The concern with the reasonable duration of the process is to be commended, but as experience has consistently shown, it is not the setting of deadlines that makes the process go as planned. For this, it is necessary to provide the process with structure and tools that allow printing the appropriate procedure; it is to deliver to the notaries and courts the work structure sufficient for the volume of demands; is to prevent procedural chicanery and streamline procedures.

Without this, trying to interpret that the period that was non-extendable - but that was extended - is no longer (extendable) because if it made it longer, is to defend that the period, whatever it may be, is sufficient. It is known that it is not - at least not always, and not necessarily. Until it is, the ever so talked about stay period must be extended for as long as is necessary for the reorganization plan to be deliberated, provided, of course, that the debtor has not contributed to delaying the process (as has always been understood by the jurisprudence).

Source: Daniel Burchardt Piccoli, lawyer and partner at Cesar Peres Dulac Müller.


recent posts

STF decides that collective rule that restricts labor rights is constitutional

STF decides that collective rule that restricts labor law is constitutional. The Court observed, however, that the reduction of rights by Collective Agreements or Conventions must respect the guarantees constitutionally guaranteed to workers. The Federal Supreme Court ruled that Collective Bargaining Agreements or Agreements that limit or suppress labor rights are valid, provided that […]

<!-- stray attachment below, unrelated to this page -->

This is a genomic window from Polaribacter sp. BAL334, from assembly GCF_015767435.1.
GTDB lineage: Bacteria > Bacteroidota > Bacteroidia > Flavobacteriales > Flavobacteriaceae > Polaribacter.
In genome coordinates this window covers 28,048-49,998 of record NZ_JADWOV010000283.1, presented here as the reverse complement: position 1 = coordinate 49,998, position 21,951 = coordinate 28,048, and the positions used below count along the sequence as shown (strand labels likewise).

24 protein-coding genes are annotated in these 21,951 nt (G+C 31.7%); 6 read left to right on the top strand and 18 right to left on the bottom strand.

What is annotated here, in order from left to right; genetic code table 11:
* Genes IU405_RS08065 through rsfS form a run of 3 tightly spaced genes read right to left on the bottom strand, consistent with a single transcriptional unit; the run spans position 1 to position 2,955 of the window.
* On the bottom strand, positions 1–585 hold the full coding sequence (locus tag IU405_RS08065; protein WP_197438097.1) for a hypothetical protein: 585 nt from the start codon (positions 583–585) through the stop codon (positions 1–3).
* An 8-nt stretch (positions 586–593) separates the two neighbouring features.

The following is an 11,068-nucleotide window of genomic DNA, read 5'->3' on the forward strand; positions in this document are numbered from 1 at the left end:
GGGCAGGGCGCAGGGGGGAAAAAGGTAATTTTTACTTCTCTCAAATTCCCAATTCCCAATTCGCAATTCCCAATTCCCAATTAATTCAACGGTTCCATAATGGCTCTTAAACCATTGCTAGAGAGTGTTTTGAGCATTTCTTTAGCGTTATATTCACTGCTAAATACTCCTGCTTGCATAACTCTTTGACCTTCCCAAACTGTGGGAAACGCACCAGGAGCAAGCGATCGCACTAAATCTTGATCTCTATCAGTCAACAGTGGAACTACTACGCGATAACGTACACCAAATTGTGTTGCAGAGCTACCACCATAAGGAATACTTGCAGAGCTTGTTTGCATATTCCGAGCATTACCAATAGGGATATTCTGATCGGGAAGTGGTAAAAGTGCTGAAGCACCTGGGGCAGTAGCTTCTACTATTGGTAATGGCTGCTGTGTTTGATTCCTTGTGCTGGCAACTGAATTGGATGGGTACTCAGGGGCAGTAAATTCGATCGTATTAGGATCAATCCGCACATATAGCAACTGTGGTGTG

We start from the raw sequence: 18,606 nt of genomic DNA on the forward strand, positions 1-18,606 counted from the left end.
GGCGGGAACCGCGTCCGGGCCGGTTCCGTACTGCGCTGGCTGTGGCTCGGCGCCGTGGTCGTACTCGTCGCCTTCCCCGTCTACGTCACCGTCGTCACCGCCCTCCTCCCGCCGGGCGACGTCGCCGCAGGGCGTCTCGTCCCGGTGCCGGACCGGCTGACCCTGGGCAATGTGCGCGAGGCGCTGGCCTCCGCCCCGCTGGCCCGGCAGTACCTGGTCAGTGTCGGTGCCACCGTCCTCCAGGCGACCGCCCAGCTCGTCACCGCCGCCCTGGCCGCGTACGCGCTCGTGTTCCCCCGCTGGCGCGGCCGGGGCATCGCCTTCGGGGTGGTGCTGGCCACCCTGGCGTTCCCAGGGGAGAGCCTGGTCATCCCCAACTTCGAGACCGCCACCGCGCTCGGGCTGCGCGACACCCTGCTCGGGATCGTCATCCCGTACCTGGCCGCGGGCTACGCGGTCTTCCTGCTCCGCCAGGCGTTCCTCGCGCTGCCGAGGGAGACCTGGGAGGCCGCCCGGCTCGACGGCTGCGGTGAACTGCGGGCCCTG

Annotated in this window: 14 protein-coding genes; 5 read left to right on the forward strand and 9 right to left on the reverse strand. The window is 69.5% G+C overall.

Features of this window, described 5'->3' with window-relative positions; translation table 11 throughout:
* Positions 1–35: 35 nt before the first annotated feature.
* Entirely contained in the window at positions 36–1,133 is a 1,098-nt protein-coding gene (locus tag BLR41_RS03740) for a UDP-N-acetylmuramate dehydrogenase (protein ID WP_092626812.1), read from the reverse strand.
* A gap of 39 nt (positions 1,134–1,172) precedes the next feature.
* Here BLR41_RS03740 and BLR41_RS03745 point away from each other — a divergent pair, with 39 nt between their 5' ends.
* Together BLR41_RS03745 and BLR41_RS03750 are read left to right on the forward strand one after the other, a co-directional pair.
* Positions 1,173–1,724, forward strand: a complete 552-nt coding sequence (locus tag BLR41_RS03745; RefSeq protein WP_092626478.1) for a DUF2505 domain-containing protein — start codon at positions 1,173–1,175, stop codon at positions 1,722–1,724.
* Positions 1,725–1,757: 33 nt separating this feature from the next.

Read more
The eviction action in the judicial recovery

Companies that file a judicial recovery action and have their activities carried out in leased properties may, in the event of default, face an eviction action, even if the credit is listed in the creditors list. On this topic, there are some very important issues being dealt with in the courts regarding the suspension of the demand and about the resumption of the asset during the period of processing of the judicial reorganization.

Read more
Law to reduce bureaucracy of Public Records passed

On June 27th, Law nº 14. 382/2022 was enacted, whose main objective is the creation of the Electronic System of Public Records (SERP), which aims to unify the systems of notary offices throughout the country, reducing the bureaucracy of the national notary system ( the measure covers the registrations of real estate, titles and civil documents of natural persons and […]

Read more
Bidding law and the use of Dispute Boards

In large-scale contracts, complexity, amounts involved, and time are common causes of conflict between the parties. An effective option to help prevent and resolve these disputes is called a dispute board. This method, unlike mediation, arbitration and conciliation, consists of creating a council of technicians, appointed […]

Read more
Tax Benefits to the Events Sector - PERSE Law

The restrictive measures adopted worldwide to minimize the spread of Covid-19 have undeniably brought significant impacts to various sectors of the economy. The determination of isolation or quarantine to face the pandemic, the most effective measure to reduce the circulation of the contagious agent, has made the sector of culture and entertainment events […]

Read more
CVM Resolution No. 80 and the dissonance with the secrecy inherent to arbitration proceedings

In force since May 2, 2022, CVM Resolution No. 80 brings a new notice on corporate demands, regulating the registration and provision of periodic and occasional information from the issuers of securities. Such regulation was the subject of Public Hearing 1/21 and consolidated the content of Instructions No. 367 and 480 […]

Read more
linkedin Facebook pinterest youtube lol twitter Instagram facebook-blank rss-blank linkedin-blank pinterest youtube twitter Instagram